Under then-mayor Jack Martins, the village, county and town reached an agreement in May of 2010 to address the flood issues on the eastern border of the village. New York State granted $2.4 million to the project, to be shared equally among the three municipalities in 2010. Funding was pulled after a seat change in the 7th Senate District.

Current State Senator Martins had the grants restored. It was stipulated at the time that the monies be used only on this project in respect to the guidelines put forth by the state.

Each of the three municipalities received $800,000 for flood mitigation, which was first reported in the July 27, 2011 issue of the Mineola American, rather than granting all the funds to one party. Any additional costs above the approved grants would not be funded by the state and the respective party would be responsible for those uncovered costs.

“It’s great to see the village  moving forward,” Martins said. “It’s a very important project for the Mineola and Carle Place communities. People have waited a long time to see a shovel in the ground. Congratulations to the entire Village of Mineola.”

Since homes were built in the area of and on Bruce Terrace on the border of Mineola and Carle Place 60 years ago, flooding has ensued during times of heavy rainfall. The area around Bruce Terrace is essentially, the funnel of all the rainfall because of the flow and gravity issue, according to Rini.

“We believe that the mutual commitment reached by Nassau County, the Village of Mineola, and the Town of North Hempstead is a significant indication of the willingness of three government agencies to significantly protect the residents suffering from this flooding issue and foremost doing what is right and what affords the best value to our taxpayers,” County Executive Edward P. Mangano said in 2010, when the deal was being discussed.

In terms of gravity, water in the area flows west to east, starting from Sheridan Boulevard and north to south from Jericho Turnpike, according to public works officials. The homes in that area sit in the lowest part of Mineola, which is where all the water flows. Roslyn Road is the dividing line in terms of the change in the water flow, once it crosses over it west to east.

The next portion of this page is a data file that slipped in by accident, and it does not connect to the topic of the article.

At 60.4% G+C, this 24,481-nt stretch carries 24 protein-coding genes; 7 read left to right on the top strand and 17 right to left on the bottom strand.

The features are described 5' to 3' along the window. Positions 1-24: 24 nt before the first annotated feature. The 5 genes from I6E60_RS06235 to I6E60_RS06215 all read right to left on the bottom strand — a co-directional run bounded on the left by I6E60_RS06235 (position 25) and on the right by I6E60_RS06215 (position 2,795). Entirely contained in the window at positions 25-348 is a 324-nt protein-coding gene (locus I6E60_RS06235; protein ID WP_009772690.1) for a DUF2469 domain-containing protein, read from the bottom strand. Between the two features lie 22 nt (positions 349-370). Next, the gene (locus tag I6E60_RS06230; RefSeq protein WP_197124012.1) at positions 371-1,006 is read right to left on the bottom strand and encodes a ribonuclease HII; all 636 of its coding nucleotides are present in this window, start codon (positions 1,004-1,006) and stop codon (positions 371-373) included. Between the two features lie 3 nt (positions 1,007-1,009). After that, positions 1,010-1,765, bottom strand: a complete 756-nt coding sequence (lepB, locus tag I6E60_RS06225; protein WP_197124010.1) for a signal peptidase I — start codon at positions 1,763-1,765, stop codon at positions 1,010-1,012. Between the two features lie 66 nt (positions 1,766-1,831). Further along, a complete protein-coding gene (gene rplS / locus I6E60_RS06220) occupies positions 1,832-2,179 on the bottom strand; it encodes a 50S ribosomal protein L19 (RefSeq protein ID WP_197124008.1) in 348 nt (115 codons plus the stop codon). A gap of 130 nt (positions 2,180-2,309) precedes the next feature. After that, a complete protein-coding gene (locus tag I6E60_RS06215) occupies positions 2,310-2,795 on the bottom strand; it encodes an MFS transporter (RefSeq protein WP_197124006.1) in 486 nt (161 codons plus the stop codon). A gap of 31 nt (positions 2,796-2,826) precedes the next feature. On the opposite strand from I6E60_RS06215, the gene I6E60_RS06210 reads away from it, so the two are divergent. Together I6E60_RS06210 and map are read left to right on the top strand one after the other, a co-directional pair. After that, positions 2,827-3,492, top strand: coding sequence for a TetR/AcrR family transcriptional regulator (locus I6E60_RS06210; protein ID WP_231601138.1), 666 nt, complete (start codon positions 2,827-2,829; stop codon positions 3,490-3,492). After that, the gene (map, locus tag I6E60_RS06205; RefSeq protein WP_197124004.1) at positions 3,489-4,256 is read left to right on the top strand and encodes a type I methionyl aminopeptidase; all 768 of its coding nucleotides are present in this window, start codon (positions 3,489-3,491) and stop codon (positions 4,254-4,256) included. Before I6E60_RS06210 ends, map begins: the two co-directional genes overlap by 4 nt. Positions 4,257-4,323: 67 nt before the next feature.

Under the geographic area of Bruce Terrace, Dow Avenue, Jerome Avenue, Fairfield Avenue and the surrounding area, sits drainage lines. Those drainage lines collect that water and move it underground into catch basins.

During times of heavy rainfall, the drainage lines don’t transport the water fast enough, which causes the storm-drains to fill up and pool in the Bruce Terrace area. Carle Place homes sit directly behind the east side of Bruce Terrace.

Minor Hiccups

The project hit a slight snag after discussions concerning an intermunicipal entry and access agreement (IMA) between Mineola and North Hempstead hit an impasse. The town insisted an IMA was needed which grants usage of village property so it can do necessary work to maintain land north of Westbury Avenue in Carle Place.

The IMA has to define how the town uses the land. It’s more of a definition than a simple permission to take the land, which makes it more complicated, according to village officials.